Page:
She blinked. He was watching her with those fathomless blue eyes, he hadn’t moved, hadn’t lifted a hand to her. What was happening? Why couldn’t she think straight?

“Come. Walk with me,” he said.

He extended his elbow and she slipped her arm through his without hesitation. His skin below the short-sleeved jerkin was so warm it felt fevered. Touching his flesh sparked a sensual reaction, like an electric shock that ran from her arm down her body, leaving a residual pulse lingering in her groin.

He took them deeper into the woods. One part of Anna craved his physical touch so much she felt she would do anything for it but a deeper, quieter part of her was terrified. Images of the two of them together, naked bodies twined, kept flitting through her mind. The little pocket of fear suppressed deeper with every step.

Anna had always been pretty enough to interest men, but she felt plain and dull next to him. He moved so gracefully that she felt clumsy. She should have worried about where he was taking her, but instead she worried that he might not be as attracted to her as she was to him.

“Let me show you a favorite place of mine,” he said.


FAE quote - allen 2


Available direct from the publisher:

Paperback $11.95
Ebook $6.99

Or find it online:

Barnes & Noble (Paperback)
Barnes & Noble (Nook)

Fae Cover Reveal Announcement

FAE cover mysteryWorld Weaver Press and I are going to host an official cover reveal for Fae on May 21st. In addition to showing off our fantastic cover, we’ll also be hosting a giveaway of several copies (through Goodreads).

About Fae:

Meet Robin Goodfellow as you’ve never seen him before, watch damsels in distress rescue themselves, get swept away with the selkies and enjoy tales of hobs, green men, pixies and phookas. One thing is for certain, these are not your grandmother’s fairy tales.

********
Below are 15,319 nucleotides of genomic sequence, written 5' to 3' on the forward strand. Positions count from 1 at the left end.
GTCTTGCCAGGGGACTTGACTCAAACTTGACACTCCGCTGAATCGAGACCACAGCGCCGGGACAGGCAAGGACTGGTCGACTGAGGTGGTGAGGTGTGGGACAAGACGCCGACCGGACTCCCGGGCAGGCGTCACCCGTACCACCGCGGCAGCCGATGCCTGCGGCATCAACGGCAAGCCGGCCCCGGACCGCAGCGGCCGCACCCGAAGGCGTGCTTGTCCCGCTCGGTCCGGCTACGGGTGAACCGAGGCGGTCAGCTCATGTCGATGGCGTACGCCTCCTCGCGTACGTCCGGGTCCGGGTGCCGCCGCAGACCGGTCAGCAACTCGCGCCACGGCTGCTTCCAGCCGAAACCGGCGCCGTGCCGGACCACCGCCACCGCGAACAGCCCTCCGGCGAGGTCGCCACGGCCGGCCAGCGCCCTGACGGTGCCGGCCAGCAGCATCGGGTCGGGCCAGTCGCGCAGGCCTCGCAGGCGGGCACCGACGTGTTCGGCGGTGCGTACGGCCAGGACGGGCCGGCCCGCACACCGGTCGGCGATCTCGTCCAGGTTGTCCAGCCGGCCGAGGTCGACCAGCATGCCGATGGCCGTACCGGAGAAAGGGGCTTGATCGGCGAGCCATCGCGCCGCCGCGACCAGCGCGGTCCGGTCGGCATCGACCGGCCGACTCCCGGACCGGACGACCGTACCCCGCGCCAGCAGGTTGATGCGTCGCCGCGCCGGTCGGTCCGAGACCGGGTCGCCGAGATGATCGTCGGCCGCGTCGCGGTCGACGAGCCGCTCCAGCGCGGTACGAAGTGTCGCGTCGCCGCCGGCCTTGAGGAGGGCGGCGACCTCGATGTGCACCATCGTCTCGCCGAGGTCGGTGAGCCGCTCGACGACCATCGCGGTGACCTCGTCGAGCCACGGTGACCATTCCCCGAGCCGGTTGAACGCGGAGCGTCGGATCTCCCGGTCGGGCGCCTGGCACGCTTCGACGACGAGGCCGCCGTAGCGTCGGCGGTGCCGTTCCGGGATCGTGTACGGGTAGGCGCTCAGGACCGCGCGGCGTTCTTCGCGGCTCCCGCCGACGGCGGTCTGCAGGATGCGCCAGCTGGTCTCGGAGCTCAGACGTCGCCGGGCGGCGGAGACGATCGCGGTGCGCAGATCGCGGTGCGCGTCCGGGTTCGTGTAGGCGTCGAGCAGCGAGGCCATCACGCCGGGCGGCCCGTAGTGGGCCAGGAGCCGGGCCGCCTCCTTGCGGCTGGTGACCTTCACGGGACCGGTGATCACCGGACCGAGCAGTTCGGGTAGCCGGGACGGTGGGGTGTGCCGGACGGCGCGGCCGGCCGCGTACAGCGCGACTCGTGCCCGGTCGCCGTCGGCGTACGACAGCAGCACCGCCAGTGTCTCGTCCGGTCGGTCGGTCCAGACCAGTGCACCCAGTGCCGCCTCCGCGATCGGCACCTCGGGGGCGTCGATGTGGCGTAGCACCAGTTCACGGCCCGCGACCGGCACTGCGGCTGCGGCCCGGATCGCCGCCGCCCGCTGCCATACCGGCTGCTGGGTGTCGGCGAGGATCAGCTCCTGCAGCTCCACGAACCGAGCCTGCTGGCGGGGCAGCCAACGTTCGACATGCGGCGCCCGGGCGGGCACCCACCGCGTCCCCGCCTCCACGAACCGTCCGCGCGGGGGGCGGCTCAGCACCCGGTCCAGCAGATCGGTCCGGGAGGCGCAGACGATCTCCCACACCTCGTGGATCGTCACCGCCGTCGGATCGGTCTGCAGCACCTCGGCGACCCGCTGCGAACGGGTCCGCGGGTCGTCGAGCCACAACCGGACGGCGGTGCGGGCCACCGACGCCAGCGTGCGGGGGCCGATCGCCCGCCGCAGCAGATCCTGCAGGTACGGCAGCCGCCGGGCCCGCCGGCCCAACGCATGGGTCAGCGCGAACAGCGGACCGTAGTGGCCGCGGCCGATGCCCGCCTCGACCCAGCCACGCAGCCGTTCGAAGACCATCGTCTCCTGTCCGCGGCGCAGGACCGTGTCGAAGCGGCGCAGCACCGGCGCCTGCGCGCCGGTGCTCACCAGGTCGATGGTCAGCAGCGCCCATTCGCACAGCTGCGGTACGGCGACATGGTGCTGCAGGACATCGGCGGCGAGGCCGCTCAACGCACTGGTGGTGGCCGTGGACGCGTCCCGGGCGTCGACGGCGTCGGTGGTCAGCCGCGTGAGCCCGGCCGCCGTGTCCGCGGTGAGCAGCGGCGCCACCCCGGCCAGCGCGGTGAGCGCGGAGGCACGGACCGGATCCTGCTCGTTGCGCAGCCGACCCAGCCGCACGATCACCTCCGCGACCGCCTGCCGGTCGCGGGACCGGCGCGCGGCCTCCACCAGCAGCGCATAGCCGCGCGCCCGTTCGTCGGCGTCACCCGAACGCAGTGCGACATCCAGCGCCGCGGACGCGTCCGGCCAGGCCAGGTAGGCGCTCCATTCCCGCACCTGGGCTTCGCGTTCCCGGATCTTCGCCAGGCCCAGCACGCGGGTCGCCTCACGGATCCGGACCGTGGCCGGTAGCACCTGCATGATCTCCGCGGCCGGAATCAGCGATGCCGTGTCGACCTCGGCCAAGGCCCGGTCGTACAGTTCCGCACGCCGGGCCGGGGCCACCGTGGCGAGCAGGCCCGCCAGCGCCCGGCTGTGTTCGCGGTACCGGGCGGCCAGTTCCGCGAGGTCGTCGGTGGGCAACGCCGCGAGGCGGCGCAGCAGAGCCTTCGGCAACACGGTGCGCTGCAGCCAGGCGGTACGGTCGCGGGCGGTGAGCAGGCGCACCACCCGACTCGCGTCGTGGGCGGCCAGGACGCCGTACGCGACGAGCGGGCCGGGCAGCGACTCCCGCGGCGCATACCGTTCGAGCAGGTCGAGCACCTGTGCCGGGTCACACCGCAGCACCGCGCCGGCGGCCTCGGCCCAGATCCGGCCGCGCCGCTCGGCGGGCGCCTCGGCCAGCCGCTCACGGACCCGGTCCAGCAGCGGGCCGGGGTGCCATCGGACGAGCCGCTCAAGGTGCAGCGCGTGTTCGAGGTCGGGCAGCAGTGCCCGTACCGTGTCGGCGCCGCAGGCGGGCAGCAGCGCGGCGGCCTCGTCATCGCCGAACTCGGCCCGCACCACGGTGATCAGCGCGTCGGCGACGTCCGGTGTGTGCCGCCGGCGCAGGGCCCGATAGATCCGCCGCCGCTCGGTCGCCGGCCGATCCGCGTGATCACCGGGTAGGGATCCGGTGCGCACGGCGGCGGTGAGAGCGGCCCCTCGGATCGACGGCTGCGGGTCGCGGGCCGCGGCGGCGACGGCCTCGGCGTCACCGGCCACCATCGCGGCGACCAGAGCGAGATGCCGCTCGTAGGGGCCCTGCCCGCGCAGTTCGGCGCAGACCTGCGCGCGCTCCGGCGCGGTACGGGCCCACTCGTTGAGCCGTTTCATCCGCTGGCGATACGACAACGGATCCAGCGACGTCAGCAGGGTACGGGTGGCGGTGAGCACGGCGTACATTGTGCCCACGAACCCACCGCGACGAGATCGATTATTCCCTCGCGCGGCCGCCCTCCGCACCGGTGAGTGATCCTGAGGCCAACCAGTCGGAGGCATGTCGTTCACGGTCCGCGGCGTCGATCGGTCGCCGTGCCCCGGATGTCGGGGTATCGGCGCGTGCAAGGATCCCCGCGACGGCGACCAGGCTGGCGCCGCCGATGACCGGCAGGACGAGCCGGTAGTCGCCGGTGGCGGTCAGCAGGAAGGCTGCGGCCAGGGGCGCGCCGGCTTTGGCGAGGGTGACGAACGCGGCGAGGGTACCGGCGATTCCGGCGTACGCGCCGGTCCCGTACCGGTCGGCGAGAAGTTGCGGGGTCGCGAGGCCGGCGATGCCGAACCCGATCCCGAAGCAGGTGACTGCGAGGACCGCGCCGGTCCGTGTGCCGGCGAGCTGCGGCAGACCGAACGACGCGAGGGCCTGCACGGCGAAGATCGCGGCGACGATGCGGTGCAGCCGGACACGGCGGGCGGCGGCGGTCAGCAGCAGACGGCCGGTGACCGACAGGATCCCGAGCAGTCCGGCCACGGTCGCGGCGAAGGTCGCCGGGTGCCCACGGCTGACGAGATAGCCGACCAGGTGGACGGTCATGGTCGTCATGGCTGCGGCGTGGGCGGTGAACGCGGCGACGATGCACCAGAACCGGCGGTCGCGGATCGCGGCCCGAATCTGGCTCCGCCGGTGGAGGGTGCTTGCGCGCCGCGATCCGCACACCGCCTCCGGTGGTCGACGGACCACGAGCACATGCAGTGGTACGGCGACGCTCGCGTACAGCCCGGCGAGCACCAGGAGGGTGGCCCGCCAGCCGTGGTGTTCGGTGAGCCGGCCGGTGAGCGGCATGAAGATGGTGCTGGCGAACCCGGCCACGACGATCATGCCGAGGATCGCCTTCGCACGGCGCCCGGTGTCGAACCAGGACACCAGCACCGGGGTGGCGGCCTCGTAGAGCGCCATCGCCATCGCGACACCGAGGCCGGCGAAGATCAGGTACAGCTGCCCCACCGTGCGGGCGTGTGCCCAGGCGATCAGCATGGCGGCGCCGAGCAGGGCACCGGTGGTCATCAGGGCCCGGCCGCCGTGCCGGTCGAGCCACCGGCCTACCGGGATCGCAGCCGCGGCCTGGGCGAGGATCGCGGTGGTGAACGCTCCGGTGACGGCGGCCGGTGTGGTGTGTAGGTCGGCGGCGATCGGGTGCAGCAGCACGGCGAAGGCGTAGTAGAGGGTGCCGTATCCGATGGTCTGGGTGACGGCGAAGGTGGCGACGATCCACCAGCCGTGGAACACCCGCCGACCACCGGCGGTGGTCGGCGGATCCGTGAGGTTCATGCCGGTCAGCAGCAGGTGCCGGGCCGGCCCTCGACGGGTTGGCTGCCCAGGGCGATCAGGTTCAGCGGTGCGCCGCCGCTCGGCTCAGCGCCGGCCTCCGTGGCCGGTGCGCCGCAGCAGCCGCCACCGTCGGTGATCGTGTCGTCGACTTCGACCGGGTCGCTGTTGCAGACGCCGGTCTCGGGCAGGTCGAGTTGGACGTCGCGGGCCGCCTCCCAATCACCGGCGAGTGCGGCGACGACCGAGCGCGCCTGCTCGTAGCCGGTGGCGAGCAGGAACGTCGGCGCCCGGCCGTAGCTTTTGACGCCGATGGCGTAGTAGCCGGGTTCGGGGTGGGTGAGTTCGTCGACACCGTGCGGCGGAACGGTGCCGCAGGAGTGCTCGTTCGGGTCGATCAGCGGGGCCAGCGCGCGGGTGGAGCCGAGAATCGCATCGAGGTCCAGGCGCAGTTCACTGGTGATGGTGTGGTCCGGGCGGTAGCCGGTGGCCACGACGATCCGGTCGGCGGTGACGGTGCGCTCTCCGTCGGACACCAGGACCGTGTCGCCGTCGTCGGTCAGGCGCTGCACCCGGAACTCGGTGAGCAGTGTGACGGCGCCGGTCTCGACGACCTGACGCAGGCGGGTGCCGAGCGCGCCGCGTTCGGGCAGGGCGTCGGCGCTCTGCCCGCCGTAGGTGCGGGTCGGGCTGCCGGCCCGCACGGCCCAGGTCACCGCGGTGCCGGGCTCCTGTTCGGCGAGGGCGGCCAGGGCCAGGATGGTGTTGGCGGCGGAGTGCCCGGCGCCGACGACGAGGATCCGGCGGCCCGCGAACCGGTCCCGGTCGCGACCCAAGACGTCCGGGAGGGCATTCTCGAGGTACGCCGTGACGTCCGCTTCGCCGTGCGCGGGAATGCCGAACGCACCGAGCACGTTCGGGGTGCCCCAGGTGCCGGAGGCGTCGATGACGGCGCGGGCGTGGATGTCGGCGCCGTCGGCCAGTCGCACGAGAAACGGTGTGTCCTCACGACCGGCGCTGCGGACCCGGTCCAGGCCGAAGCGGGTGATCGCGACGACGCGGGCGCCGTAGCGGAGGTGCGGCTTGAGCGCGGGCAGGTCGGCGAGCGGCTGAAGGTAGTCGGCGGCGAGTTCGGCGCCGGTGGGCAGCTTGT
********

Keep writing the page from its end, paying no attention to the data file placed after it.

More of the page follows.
Fairies have been both mischievous and malignant creatures throughout history. They’ve dwelt in forests, collected teeth or crafted shoes. Fae is full of stories that honor that rich history while exploring new and interesting takes on the fair folk from castles to computer technologies and modern midwifing, the Old World to Indianapolis.

Fae covers a vast swath of the fairy story spectrum, making the old new and exploring lush settings with beautiful prose and complex characters. Enjoy the familiar feeling of a good old-fashioned fairy tale alongside urban fantasy and horror with a fae twist.

With an introduction by Sara Cleto and Brittany Warman, and all new stories from Sidney Blaylock Jr., Amanda Block, Kari Castor, Beth Cato, Liz Colter, Rhonda Eikamp, Lor Graham, Alexis A. Hunter, L.S. Johnson, Jon Arthur Kitson, Adria Laycraft, Lauren Liebowitz, Christine Morgan, Shannon Phillips, Sara Puls, Laura VanArendonk Baugh, and Kristina Wojtaszek.